Saturday was the opening of Connecticut's inland fishing season. This meant that all the little streams, those tiny threads of sparkling water that most pass on by were open to fish again. I met Mark to fish one of these little gems. The stream had not been fished by us since mid January. Kirk soon followed, having to work for a while before he joined us. The weather was about as good as it gets this time of year, the stream was a bit low considering the rains of the week past.
We split up and selected various parts of the stream where in many previous outings have proven productive. I fished for some time before I took my first strike. It came at an undercut and it came hard. But there was no hookup. This proved to be the norm for me until I was able to finely able to hook one in mid stream.
My first fish of the day took a soft hackle wet fly. The brookie was a pretty as the last one I took here in January.
As the day passed on we took a break and enjoyed coffee and muffins, with some talk of how we were going to fish the rest of our time. We then moved upstream. Kirk had to leave, but Mark and I forged on. The stream gave me the opportunity to bring a few more to hand.
This one also showed a liking for the soft hackle. But I could see that a dry fly would be in the mix soon.
Time was getting on and soon the decision was made to leave. It was a great day on this stream, the rewards plenty. As I left I thought I have about 20 minutes of fishing time before I was to be home. I decided to stop at another brook to take a few casts. This stream is just down the road from where we had fished. I tied on a dry fly, just dubbing and hackle and sent it bouncing in the current. Suddenly the trout rose and took a swipe at the fly. I pulled to set the hook but was to late. As I pulled the fly to me with the thought of another cast the trout hit the fly again. This time the fly found pay dirt.
A wonderful ending to a great day. The dry fly season is here.
Brook trout are the most beautiful fish on the earth, "a cornerstone". They are found in the most pristine locations, and can be coaxed to take a multitude of flies. Some of these flies can be colorful attractors with a bit of flair and flash.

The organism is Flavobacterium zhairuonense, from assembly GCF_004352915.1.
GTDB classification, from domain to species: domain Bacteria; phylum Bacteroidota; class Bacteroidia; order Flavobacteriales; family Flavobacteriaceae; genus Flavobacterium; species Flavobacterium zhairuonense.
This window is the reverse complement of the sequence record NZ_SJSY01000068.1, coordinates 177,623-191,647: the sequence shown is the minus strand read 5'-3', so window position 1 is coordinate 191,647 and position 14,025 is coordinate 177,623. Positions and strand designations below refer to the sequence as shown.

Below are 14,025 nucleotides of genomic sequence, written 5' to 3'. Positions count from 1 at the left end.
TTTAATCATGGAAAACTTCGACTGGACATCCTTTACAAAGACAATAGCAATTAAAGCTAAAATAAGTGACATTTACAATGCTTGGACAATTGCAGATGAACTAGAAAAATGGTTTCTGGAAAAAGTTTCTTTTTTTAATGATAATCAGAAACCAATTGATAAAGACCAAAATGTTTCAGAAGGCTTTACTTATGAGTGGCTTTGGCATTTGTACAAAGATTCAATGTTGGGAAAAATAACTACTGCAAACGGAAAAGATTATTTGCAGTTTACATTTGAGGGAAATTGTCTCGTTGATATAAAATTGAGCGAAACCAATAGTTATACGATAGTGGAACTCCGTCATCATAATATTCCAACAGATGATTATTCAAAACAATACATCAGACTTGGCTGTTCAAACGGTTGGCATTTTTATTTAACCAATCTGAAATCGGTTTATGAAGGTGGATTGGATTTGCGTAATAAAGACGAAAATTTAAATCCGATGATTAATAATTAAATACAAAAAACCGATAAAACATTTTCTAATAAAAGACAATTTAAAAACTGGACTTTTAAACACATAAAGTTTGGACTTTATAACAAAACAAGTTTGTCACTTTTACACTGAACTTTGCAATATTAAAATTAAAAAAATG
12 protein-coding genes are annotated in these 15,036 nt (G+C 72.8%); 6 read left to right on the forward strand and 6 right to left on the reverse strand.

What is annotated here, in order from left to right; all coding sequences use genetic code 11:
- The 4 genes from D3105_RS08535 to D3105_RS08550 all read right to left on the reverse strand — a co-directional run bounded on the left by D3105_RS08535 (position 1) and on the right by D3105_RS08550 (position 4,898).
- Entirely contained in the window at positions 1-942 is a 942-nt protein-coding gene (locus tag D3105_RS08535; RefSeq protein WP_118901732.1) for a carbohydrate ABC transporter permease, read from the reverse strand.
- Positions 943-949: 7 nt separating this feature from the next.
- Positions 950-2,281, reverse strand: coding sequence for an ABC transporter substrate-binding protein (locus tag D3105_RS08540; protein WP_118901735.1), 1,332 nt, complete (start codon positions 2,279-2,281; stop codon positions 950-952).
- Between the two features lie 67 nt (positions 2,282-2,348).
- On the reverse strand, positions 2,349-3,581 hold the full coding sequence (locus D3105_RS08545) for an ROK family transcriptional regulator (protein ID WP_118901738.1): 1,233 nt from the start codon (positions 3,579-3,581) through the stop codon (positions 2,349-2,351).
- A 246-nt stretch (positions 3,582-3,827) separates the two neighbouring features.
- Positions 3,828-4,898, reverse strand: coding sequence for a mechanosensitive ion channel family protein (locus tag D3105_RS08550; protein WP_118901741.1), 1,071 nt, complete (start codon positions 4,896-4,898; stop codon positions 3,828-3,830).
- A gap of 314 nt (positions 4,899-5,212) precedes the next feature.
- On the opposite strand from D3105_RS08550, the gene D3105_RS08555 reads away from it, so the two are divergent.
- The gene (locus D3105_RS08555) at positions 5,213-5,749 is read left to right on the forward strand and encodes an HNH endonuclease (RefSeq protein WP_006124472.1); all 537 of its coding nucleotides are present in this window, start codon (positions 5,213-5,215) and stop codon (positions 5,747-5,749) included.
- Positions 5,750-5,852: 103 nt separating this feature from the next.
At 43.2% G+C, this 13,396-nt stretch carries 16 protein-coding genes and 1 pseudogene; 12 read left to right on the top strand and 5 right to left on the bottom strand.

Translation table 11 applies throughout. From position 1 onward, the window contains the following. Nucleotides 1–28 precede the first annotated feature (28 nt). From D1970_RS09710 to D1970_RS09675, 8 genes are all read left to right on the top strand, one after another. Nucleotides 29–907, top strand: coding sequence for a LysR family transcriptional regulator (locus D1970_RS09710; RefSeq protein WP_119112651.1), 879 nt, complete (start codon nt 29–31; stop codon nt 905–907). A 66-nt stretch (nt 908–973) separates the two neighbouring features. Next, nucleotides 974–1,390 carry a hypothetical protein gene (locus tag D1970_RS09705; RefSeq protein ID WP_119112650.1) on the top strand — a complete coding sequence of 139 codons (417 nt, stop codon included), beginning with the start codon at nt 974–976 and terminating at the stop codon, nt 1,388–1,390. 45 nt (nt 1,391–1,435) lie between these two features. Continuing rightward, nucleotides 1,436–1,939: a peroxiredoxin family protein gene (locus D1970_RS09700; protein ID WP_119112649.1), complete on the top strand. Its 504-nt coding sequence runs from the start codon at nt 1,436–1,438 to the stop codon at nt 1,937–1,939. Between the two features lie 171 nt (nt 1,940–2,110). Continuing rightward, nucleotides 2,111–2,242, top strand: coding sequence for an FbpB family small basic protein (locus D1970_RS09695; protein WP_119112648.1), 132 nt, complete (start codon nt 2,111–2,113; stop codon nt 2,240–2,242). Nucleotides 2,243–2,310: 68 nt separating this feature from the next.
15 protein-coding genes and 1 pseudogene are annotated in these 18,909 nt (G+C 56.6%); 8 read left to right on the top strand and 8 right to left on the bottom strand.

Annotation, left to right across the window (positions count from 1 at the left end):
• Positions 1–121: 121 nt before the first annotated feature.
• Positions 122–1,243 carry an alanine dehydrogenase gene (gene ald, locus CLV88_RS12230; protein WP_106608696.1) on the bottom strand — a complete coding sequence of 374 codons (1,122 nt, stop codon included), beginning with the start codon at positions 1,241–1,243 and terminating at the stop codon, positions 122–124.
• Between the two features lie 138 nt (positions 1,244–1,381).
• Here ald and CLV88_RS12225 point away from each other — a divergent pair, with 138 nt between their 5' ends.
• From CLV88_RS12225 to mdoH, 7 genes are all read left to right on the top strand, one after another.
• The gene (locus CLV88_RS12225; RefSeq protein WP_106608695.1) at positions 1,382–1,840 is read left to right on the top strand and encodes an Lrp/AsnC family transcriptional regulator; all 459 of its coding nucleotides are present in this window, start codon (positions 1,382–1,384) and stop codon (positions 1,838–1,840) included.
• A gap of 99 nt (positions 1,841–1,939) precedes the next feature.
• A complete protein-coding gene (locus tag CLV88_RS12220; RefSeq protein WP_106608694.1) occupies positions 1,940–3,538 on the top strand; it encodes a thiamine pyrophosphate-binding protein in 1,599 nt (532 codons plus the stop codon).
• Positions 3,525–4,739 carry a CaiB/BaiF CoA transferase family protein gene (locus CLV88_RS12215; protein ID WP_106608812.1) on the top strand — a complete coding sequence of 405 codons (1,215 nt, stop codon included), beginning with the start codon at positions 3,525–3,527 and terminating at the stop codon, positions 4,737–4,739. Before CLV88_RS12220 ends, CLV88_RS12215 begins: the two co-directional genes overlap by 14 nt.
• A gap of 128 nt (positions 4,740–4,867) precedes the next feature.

A wild brook trout taken from a small stream in November. One would need a large piece of paper two write the names of the colors on this fish.
The flies below are tied with various colors taken from the brook trout. They are a tribute in feather,tinsel and silk to the "brookie".
Small Stream Reflections is coming up on a milestone soon. These flies will be offered to celebrate that milestone.
Good morning folks..........He's back. These last days have been what New England Spring is all about. Warm sunny days with temps near 70, streams in pristine condition, flowers sprouting, and even a trout or two rising to the dry fly. Well that changed rapidly last night. A cold front passed and this AM we were greeted with temps around 30, snow and a strong wind. But this is New England and it will change, the weather that is and all the winter crap will be gone.
Saturday is the opening day of trout season in Connecticut. The major trout rivers, as well as lakes and ponds have been stocked and are waiting for the onslaught of fishermen. As for Mark and I and probably a few others we will not be there. We have decided to fish a few wild trout streams. These lovely little streams with those wonderful 5 inch wild trout. There will be no combat fishing here, and as Mark says, NO "white bucket" fishermen.
Pristine wild trout water. A few wild jewels lurk here.